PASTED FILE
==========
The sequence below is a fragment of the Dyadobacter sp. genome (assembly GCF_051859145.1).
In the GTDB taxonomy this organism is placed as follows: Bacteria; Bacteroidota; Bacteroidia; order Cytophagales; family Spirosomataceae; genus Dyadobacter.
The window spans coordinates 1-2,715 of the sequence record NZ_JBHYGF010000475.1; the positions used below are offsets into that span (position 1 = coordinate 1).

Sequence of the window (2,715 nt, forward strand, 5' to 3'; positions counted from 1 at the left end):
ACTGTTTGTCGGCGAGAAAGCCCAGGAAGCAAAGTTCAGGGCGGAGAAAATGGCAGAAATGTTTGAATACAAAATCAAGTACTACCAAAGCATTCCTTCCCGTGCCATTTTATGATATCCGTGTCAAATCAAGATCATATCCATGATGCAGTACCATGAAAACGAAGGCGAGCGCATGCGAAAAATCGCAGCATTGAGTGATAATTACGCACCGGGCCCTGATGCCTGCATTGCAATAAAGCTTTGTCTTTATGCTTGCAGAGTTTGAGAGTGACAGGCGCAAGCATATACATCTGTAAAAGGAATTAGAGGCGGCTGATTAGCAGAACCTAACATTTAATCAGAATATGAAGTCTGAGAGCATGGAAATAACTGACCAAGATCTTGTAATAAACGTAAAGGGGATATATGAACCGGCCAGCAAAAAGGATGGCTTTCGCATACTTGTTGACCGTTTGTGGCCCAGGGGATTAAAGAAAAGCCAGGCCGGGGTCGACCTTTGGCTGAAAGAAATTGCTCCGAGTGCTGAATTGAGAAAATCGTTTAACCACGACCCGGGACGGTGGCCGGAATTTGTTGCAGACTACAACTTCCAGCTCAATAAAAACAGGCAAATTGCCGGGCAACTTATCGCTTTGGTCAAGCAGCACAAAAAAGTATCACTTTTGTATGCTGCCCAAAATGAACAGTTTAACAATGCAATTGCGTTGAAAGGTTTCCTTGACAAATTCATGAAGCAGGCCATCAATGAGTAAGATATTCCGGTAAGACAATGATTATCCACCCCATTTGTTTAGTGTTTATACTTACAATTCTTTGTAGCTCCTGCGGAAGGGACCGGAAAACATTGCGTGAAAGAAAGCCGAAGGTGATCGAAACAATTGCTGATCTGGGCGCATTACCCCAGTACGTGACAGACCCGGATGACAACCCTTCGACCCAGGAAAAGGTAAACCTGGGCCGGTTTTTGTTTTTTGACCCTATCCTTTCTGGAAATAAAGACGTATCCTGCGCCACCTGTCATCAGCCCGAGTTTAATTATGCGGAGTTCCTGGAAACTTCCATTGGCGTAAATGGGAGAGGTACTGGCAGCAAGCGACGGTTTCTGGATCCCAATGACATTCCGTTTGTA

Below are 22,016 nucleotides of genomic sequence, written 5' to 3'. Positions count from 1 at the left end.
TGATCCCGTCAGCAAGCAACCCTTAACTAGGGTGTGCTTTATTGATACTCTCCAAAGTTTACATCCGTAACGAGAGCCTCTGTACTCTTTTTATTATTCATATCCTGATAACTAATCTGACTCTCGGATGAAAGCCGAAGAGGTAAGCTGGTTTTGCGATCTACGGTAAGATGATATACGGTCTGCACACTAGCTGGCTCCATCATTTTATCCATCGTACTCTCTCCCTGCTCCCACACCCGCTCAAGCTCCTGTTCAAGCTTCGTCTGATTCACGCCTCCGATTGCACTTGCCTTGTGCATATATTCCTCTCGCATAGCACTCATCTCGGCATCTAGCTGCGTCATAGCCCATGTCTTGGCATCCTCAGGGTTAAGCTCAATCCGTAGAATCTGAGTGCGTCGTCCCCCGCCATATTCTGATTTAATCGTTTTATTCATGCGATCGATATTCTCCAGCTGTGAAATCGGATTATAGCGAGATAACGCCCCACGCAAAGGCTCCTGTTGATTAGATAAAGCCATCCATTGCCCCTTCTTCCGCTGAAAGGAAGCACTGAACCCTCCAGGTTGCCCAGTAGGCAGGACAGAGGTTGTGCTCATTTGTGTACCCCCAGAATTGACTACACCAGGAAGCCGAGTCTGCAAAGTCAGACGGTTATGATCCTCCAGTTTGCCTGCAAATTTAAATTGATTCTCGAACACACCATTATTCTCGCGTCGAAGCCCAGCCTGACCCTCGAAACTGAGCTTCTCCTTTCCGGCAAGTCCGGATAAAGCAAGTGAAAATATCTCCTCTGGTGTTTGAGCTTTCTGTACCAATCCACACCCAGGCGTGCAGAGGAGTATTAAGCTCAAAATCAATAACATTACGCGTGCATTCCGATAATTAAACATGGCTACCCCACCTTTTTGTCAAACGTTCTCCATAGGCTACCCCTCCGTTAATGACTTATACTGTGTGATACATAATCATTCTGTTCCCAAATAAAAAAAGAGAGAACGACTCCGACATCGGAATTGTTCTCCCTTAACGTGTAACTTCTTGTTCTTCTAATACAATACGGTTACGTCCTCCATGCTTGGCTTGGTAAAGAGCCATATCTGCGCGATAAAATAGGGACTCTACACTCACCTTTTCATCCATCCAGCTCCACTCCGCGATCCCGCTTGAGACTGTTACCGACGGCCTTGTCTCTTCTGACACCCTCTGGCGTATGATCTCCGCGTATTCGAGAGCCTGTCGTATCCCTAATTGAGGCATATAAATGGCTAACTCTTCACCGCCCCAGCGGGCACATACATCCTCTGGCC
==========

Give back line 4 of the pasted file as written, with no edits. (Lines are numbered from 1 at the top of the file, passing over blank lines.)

Sequence of the window (2,715 nt, forward strand, 5' to 3'; positions counted from 1 at the left end):